And so the 90s drain away, with a plughole gurgle of third and fourth singles from hit albums, marking time before the Christmas and Millennium big guns are fired. “She’s The One” is the first in a minor subgenre of hit, Robbie Williams Ballads That Want To Be Angels. The success of “Angels” established one mould for Robbie, something he might be uniquely good for, and naturally he tried to hit that target again a few times. Just as he’d begun by jumping tracks between boyband high life and post-Britpop lairiness, so “Angels” stood as a chimeric blend of 90s ballads, an arms-on-shoulders lads night out belter crossed with heartthrob devotion, “Wonderwall” with just enough Westlife spliced into its DNA.
“She’s The One” is a lifeless, pleasant enough execution of the same idea, so much so that I was surprised Guy Chambers didn’t write it himself. In fact it’s a cover of a World Party track, by Chambers’ sometime colleague Karl Wallinger. It won an Ivor Novello the year “Angels” hit so big, which makes the concept obvious: a song with pedigree meets a star with pedigree. Success, indeed, follows. But compared to “Millennium”, or even throwaway AA-Side “It’s Only Us”, Robbie doesn’t sound that interested in “She’s The One”. The Beatley harmonies that blanket the record once it gets going give this its patina of Novello-winning class, but the song irons the cheek out of its singer. Wallinger huffed and puffed about his track being handed to Williams, but he had it wrong: if anything, Robbie is too reverent here.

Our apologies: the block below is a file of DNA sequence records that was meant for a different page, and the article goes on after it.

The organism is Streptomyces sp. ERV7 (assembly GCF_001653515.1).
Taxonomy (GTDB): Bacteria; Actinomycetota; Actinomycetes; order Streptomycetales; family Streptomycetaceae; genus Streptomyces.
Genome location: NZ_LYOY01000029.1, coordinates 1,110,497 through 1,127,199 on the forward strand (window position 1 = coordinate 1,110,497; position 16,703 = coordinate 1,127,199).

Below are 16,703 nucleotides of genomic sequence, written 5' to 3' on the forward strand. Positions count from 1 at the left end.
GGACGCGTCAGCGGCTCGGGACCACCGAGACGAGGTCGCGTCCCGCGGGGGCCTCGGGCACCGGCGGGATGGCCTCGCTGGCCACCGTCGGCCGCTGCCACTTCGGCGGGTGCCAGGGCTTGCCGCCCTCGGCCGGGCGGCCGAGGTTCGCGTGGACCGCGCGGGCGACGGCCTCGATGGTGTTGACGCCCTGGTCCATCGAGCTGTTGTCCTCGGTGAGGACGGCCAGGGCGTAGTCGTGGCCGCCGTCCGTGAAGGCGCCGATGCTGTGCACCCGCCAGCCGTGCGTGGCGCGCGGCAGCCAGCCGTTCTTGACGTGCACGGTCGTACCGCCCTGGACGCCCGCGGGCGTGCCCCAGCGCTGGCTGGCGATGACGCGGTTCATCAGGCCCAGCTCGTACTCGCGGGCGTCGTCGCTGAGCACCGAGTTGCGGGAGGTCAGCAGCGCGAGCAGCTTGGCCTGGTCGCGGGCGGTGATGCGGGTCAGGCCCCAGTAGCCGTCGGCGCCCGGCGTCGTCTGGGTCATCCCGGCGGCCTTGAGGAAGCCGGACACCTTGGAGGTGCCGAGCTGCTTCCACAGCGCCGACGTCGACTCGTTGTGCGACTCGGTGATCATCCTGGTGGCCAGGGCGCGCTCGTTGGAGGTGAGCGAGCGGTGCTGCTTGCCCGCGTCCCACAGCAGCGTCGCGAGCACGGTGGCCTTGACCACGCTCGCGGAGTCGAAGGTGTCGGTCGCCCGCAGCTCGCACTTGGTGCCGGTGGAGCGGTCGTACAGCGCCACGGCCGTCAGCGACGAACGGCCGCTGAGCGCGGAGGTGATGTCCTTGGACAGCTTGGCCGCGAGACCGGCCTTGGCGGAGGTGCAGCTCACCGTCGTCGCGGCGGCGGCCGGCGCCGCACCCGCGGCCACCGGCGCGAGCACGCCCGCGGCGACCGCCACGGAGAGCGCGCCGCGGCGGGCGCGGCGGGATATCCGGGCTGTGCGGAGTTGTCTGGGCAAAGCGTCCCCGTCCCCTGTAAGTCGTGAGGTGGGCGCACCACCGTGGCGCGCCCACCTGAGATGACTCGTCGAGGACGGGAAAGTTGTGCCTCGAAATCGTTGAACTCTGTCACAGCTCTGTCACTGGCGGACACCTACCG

“It’s Only Us” is sprightlier, at least. Written for a football videogame – I imagine eyebrows were raised at “we all need a decent ruck / where it’s all kicking off” – it’s Williams back in the ironic rabble-rousing mode of “Millennium”, and sounding like he enjoys it. Meanwhile Guy Chambers indulges his every new wave whim, up to and including a laugh-out-loud Farfisa organ solo that’s the most – only, maybe – exciting moment on either song. Both these songs are minor pleasures even relative to Robbie’s catalogue: “It’s Only Us” wins by being self-aware enough to know it.